Last week, Michael Austin over at By Common Consent highlighted the dearth of full-time female faculty members at the BYUs (you can read additional follow-up posts here, here, and here.) The timing of this post was particularly interesting as I was to give a lecture two days later to 150+ female students at BYU as part of a career exploration course that is now offered. This course includes weekly female guest speakers talking about how they’ve navigated their educational and career paths.
While I have often reflected on my own educational and career path as I have worked to build and cofound Aspiring Mormon Women, Michael’s post caused me to reflect on my path in a new way. Seeing the realities in numbers like that had a different effect on me.
During my time at BYU, I had three female professors, two who were full-time faculty members with PhDs. All three professors were in the English department. When I received a strong spiritual witness that I needed to receive a PhD, one of the first questions I pondered was whether Mormon women actually earned PhDs. Was this something that Mormon women actually did? And when considering the answer to this question, I recalled those two BYU female professors. I figured that if they could earn PhDs, so could I. I don’t think it’s coincidental that my PhD is in the same field as these women.
Preparing for this lecture, I revisited my journals from my time at BYU. I transferred to BYU after 1.5 years at a private liberal arts university in Southern California, and I was a declared English major. For most of my undergrad years, I had no idea what I was going to do with an English degree—most people assumed I was going to be a teacher, and I very much bristled at the suggestion. Yet, I found an entry that I wrote in January 1999 at age 19:
“I have decided that I am going to be an English teacher…And I know how much I was against the whole teacher thing before. I decided that I needed to stop being so stubborn and get over my hangups about teaching. My main problem with it was that’s all anyone ever thinks I can do with my degree and that makes me mad…And truly—that is a stupid reason not to do something—because everyone thinks you should.”
I read that entry now and I’m mad all over again. While I liked teaching well enough, and was good at it, teaching was the only thing that seemed a possibility because it was really the only viable option offered or suggested. True, the Internet was still years from being something of worth and value—I was reading about job possibilities and career options in physical books that were located in the reference section of the library. The world was so much smaller then. And college advisement centers offered very little in actual advisement.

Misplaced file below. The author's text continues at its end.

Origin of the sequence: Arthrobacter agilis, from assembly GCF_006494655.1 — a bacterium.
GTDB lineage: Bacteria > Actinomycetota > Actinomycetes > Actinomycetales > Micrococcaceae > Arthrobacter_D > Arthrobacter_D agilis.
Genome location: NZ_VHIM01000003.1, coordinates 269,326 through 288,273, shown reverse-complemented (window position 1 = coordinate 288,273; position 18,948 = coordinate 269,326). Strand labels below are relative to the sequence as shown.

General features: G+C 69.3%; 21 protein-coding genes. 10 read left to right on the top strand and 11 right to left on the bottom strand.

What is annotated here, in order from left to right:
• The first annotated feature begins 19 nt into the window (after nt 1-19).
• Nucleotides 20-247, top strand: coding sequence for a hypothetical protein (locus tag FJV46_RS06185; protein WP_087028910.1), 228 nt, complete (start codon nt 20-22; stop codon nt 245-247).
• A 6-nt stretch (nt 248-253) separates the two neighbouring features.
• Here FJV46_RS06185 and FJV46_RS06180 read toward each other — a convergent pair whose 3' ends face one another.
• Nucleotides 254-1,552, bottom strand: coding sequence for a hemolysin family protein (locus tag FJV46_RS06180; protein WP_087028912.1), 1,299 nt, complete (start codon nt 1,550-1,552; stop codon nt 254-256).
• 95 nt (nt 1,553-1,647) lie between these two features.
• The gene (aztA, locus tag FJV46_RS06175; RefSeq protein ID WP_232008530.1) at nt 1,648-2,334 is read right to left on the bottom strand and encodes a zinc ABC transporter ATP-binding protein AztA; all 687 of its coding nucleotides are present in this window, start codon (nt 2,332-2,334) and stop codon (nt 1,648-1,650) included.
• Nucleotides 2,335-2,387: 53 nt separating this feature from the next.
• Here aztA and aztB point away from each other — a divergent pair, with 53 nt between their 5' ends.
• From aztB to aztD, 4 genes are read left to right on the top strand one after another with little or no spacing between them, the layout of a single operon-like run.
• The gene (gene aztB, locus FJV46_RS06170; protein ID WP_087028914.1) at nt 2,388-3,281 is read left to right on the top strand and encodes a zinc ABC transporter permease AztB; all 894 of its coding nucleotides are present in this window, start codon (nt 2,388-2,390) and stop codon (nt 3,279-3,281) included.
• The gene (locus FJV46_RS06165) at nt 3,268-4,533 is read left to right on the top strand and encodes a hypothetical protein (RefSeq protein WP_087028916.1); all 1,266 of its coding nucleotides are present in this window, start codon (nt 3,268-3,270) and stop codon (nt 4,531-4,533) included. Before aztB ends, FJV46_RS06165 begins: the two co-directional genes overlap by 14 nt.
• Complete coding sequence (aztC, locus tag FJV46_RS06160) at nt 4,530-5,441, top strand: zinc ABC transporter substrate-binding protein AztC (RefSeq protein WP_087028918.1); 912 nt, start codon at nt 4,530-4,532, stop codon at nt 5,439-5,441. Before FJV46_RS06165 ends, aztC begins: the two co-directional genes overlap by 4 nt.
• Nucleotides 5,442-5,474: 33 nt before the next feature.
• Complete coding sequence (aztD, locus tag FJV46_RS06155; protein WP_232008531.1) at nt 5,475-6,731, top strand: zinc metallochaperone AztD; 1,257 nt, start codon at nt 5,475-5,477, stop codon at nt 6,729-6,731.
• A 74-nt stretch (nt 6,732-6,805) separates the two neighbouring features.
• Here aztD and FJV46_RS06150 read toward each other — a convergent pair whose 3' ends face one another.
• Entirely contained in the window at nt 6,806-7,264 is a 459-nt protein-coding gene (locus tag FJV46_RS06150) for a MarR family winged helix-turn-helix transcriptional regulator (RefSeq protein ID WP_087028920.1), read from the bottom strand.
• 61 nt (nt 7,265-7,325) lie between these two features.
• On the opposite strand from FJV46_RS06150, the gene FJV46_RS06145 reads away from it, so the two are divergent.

Yet, several months later, I hadn’t made the switch from a regular English to English Education major. I still seemed pretty undecided for about 9 months. I wrote: “I read about various careers and for many of them I’d have to begin at the very, very bottom of the ladder and work my way up to do anything that I’d remotely want to do. That would be okay if I planned on working for the remainder of my life—but I’m not going to.”
Ah, the certainty and surety of youth.
Hindsight is of course 20/20. But I am fairly certain—at least hopeful—that if I had expected to work for longer than a few years that I would have made different plans. Maybe, I would have actually made a legit plan. At age 17, this was my plan:
To my youthful credit, I certainly valued a college education and had some ambitions, but gosh, I really wish this career exploration course was around when I was a student, because I really could have used it. I am glad that it now exists—and that at least this group of students—who ended up being both female and male students—will see and hear from Mormon women in a variety of careers and life circumstances.
Based on the conversation that I had with these BYU students on Monday, I can see that they are thinking about their lives in ways that I wasn’t doing then. At least this particular group of students seemed more aware of the cultural pressures, and they are so very earnest at trying to figure out how to navigate them and how to hold those pressures at bay.
One student asked how they can best combat the LDS cultural myths and misconceptions about women (and men). And while there’s not an easy answer, particularly in application, finding community where we can dialogue about the pressures, where we can sort and sift through the messaging and our own desires coupled with prayer, has been the best tool I’ve found. It’s a big part of why I think Aspiring Mormon Women is so successful. Women have a safe, supportive space for not only practical advice, but also for emotional support and solidarity.
And while I wasn’t expecting male students at this lecture, I was glad to see them there. They need to not only see and listen to women as experts, but they also need to hear our stories, our struggles, our worries, and our concerns. At one point, we were discussing the notion that Mormon men don’t want to marry ambitious Mormon women—a notion that many, many Mormon women report hearing from others or experiencing firsthand. I could see some of the male students bristle; one raised his hand and said, “Well, this Mormon man does like ambitious Mormon women, so I take issue with that idea.” As he should.
While we’re not going to see the numbers of female faculty at BYU increase overnight, the tides are changing. I’m hopeful of that. As these conversations come out more into the open amongst the BYU student body, as this course and other events on campus highlighting women who embrace their ANDS, and as young Mormons elsewhere do the same, I really am hopeful that we’ll see a shift—because we really, really must do better.